Speaking words to each other doesn’t mean we’re actually hearing. In fact, we often assume we know what the other is saying but we’re only filtering it through our own perspectives. Having the ears to hear allows us to understand the heart of each other’s message.
It seems more often than not we only hear what we want to hear.
Even from childhood, our tendency was to hear what we thought our parents and teachers were saying while missing what they actually said.
And this was not always intentional. Sometimes we don’t have the inner capacity to understand the full depth of another’s message.
Rocket science might as well be Greek to someone not educated in this profession.
But there are times in which more understanding is possible and we must simply practice listening deeper.
And this might be best accomplished by first taking a humble posture of not knowing.
We’re not really listening when we enter a conversation already knowing what the other is going to say. This sort of bias leads to many false conclusions and perpetual misunderstandings.
Starting from a position of not knowing allows us to remain open to what is actually being said. And, in turn, this allows us to move forward in the conversation and not get stuck merely repeating the same words to each other.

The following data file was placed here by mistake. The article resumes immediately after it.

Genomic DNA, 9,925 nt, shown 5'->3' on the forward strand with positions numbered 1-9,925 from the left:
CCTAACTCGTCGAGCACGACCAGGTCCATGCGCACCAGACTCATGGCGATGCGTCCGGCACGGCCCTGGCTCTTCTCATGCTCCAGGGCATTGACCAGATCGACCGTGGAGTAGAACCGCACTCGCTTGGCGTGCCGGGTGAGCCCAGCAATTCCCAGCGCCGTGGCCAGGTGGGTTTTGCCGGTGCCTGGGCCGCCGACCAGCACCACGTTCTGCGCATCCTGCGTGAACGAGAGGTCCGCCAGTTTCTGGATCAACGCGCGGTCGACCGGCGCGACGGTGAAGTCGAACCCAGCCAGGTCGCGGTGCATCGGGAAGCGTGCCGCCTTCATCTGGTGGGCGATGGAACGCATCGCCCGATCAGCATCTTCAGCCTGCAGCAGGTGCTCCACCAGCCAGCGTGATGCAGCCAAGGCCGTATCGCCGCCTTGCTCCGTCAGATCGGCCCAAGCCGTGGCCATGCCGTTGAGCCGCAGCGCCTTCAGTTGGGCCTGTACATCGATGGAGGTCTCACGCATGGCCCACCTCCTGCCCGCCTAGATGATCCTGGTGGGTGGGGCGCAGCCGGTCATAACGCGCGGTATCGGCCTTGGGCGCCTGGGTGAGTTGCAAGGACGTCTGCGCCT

Likewise, in a world of sound bites and public opinion, having the ears to hear might require us to bypass third-party commentaries and dramatized headlines – choosing instead to listen to the thoughts of others directly and in full context.
Whatever the case, deep listening is hard work. It’s much easier to hear what we want to hear and continue talking passed each other.
But we limit the full potential of our life and relationships when we miss the heart of each other’s message.
Have the ears to hear and discover the many blessings of deeply understanding each other.